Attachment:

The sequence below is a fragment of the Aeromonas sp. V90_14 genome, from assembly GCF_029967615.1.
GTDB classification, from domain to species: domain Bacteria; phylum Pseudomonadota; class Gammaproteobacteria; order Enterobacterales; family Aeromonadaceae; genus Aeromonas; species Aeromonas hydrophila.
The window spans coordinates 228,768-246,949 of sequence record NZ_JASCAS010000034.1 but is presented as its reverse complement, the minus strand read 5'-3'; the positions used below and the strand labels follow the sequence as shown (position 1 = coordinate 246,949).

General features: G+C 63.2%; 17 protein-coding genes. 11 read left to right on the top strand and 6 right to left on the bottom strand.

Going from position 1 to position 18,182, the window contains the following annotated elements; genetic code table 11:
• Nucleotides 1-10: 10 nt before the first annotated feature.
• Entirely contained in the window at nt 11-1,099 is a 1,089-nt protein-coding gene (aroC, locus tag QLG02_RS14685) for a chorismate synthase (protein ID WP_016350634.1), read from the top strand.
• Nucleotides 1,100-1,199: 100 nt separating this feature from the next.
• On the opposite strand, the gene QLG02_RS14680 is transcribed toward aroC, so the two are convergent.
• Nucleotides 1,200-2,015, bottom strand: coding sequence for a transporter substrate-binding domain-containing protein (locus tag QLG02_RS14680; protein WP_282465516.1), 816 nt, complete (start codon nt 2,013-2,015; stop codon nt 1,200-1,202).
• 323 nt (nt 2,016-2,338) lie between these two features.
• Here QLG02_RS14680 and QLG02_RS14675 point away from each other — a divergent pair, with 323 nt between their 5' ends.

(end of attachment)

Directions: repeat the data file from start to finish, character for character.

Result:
The sequence below is a fragment of the Aeromonas sp. V90_14 genome, from assembly GCF_029967615.1.
GTDB classification, from domain to species: domain Bacteria; phylum Pseudomonadota; class Gammaproteobacteria; order Enterobacterales; family Aeromonadaceae; genus Aeromonas; species Aeromonas hydrophila.
The window spans coordinates 228,768-246,949 of sequence record NZ_JASCAS010000034.1 but is presented as its reverse complement, the minus strand read 5'-3'; the positions used below and the strand labels follow the sequence as shown (position 1 = coordinate 246,949).

General features: G+C 63.2%; 17 protein-coding genes. 11 read left to right on the top strand and 6 right to left on the bottom strand.

Going from position 1 to position 18,182, the window contains the following annotated elements; genetic code table 11:
• Nucleotides 1-10: 10 nt before the first annotated feature.
• Entirely contained in the window at nt 11-1,099 is a 1,089-nt protein-coding gene (aroC, locus tag QLG02_RS14685) for a chorismate synthase (protein ID WP_016350634.1), read from the top strand.
• Nucleotides 1,100-1,199: 100 nt separating this feature from the next.
• On the opposite strand, the gene QLG02_RS14680 is transcribed toward aroC, so the two are convergent.
• Nucleotides 1,200-2,015, bottom strand: coding sequence for a transporter substrate-binding domain-containing protein (locus tag QLG02_RS14680; protein WP_282465516.1), 816 nt, complete (start codon nt 2,013-2,015; stop codon nt 1,200-1,202).
• 323 nt (nt 2,016-2,338) lie between these two features.
• Here QLG02_RS14680 and QLG02_RS14675 point away from each other — a divergent pair, with 323 nt between their 5' ends.